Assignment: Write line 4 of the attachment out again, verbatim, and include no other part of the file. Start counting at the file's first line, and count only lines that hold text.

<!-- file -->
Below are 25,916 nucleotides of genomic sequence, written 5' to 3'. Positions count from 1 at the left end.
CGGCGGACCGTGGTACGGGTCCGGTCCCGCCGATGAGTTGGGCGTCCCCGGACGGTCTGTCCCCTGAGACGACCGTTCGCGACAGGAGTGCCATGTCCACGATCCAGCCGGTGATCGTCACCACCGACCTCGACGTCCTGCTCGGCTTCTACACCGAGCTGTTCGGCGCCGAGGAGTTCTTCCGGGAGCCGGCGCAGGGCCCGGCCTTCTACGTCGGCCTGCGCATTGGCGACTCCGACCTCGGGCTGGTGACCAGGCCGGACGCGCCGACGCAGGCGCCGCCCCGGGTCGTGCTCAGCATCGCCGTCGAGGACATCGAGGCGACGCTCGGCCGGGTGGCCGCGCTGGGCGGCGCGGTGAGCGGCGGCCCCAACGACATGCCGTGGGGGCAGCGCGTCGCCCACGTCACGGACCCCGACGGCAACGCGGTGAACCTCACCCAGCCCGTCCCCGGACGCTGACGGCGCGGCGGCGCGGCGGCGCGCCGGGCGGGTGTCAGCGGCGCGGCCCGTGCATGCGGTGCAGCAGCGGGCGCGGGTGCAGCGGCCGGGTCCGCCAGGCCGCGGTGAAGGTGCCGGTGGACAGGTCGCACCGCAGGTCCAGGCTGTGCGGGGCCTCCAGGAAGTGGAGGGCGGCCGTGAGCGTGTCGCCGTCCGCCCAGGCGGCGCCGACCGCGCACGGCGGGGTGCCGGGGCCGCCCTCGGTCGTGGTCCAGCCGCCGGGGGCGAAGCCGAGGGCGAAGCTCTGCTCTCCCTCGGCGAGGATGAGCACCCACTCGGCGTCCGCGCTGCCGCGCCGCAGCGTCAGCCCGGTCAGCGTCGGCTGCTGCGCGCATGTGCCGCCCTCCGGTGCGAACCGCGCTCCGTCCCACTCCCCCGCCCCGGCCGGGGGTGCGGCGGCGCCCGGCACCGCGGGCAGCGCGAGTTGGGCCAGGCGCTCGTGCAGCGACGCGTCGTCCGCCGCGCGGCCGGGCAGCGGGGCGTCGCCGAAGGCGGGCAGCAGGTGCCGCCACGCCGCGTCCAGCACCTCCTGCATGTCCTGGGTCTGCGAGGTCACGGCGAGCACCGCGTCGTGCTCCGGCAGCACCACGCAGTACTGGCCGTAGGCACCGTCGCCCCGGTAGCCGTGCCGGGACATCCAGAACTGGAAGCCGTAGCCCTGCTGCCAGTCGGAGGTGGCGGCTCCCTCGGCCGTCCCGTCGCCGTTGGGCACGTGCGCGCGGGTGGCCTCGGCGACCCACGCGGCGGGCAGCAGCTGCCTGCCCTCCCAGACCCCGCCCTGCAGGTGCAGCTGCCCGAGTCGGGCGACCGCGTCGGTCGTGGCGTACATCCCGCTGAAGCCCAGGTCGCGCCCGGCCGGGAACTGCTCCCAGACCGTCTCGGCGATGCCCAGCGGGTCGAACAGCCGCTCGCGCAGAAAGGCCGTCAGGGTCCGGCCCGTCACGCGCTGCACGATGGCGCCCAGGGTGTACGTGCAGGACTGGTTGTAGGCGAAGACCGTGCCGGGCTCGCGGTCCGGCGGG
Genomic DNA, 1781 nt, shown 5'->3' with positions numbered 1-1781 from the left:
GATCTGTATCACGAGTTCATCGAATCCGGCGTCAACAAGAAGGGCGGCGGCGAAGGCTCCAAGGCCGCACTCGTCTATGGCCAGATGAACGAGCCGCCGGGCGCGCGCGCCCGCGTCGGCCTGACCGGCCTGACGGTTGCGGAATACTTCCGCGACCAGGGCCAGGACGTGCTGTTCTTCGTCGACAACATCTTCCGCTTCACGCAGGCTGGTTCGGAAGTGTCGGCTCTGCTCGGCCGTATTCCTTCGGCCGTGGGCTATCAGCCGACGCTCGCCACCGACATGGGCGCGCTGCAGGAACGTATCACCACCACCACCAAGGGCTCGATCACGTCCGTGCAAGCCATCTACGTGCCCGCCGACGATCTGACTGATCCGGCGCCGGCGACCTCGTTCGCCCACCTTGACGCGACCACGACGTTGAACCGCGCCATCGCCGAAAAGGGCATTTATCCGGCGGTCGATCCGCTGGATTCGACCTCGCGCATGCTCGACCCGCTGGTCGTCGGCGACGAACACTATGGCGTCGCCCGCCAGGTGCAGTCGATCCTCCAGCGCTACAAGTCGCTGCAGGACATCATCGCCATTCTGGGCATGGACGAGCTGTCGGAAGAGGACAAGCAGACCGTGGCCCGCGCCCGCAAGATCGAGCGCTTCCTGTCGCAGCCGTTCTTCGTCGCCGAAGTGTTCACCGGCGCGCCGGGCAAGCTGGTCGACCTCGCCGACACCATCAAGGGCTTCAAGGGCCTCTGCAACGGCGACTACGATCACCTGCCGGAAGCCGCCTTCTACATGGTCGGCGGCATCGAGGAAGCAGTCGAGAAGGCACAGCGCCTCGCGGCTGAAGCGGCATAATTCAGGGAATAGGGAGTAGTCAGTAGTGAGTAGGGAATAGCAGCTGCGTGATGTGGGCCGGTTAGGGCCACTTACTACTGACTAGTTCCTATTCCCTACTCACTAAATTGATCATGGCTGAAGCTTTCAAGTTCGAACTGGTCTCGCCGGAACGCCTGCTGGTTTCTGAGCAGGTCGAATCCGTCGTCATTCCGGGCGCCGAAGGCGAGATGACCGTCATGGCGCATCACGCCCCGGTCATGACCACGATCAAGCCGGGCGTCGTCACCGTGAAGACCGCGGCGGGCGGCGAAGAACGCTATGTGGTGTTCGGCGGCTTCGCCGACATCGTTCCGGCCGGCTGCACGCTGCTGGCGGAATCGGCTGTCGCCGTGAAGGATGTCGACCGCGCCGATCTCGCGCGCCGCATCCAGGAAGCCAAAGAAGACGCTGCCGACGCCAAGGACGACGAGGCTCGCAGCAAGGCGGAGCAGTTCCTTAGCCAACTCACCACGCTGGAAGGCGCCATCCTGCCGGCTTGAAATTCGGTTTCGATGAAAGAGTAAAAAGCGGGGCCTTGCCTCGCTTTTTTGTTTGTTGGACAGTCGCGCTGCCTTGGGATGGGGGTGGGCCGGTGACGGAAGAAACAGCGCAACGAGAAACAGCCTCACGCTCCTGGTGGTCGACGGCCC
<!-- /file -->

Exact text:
GATCTGTATCACGAGTTCATCGAATCCGGCGTCAACAAGAAGGGCGGCGGCGAAGGCTCCAAGGCCGCACTCGTCTATGGCCAGATGAACGAGCCGCCGGGCGCGCGCGCCCGCGTCGGCCTGACCGGCCTGACGGTTGCGGAATACTTCCGCGACCAGGGCCAGGACGTGCTGTTCTTCGTCGACAACATCTTCCGCTTCACGCAGGCTGGTTCGGAAGTGTCGGCTCTGCTCGGCCGTATTCCTTCGGCCGTGGGCTATCAGCCGACGCTCGCCACCGACATGGGCGCGCTGCAGGAACGTATCACCACCACCACCAAGGGCTCGATCACGTCCGTGCAAGCCATCTACGTGCCCGCCGACGATCTGACTGATCCGGCGCCGGCGACCTCGTTCGCCCACCTTGACGCGACCACGACGTTGAACCGCGCCATCGCCGAAAAGGGCATTTATCCGGCGGTCGATCCGCTGGATTCGACCTCGCGCATGCTCGACCCGCTGGTCGTCGGCGACGAACACTATGGCGTCGCCCGCCAGGTGCAGTCGATCCTCCAGCGCTACAAGTCGCTGCAGGACATCATCGCCATTCTGGGCATGGACGAGCTGTCGGAAGAGGACAAGCAGACCGTGGCCCGCGCCCGCAAGATCGAGCGCTTCCTGTCGCAGCCGTTCTTCGTCGCCGAAGTGTTCACCGGCGCGCCGGGCAAGCTGGTCGACCTCGCCGACACCATCAAGGGCTTCAAGGGCCTCTGCAACGGCGACTACGATCACCTGCCGGAAGCCGCCTTCTACATGGTCGGCGGCATCGAGGAAGCAGTCGAGAAGGCACAGCGCCTCGCGGCTGAAGCGGCATAATTCAGGGAATAGGGAGTAGTCAGTAGTGAGTAGGGAATAGCAGCTGCGTGATGTGGGCCGGTTAGGGCCACTTACTACTGACTAGTTCCTATTCCCTACTCACTAAATTGATCATGGCTGAAGCTTTCAAGTTCGAACTGGTCTCGCCGGAACGCCTGCTGGTTTCTGAGCAGGTCGAATCCGTCGTCATTCCGGGCGCCGAAGGCGAGATGACCGTCATGGCGCATCACGCCCCGGTCATGACCACGATCAAGCCGGGCGTCGTCACCGTGAAGACCGCGGCGGGCGGCGAAGAACGCTATGTGGTGTTCGGCGGCTTCGCCGACATCGTTCCGGCCGGCTGCACGCTGCTGGCGGAATCGGCTGTCGCCGTGAAGGATGTCGACCGCGCCGATCTCGCGCGCCGCATCCAGGAAGCCAAAGAAGACGCTGCCGACGCCAAGGACGACGAGGCTCGCAGCAAGGCGGAGCAGTTCCTTAGCCAACTCACCACGCTGGAAGGCGCCATCCTGCCGGCTTGAAATTCGGTTTCGATGAAAGAGTAAAAAGCGGGGCCTTGCCTCGCTTTTTTGTTTGTTGGACAGTCGCGCTGCCTTGGGATGGGGGTGGGCCGGTGACGGAAGAAACAGCGCAACGAGAAACAGCCTCACGCTCCTGGTGGTCGACGGCCC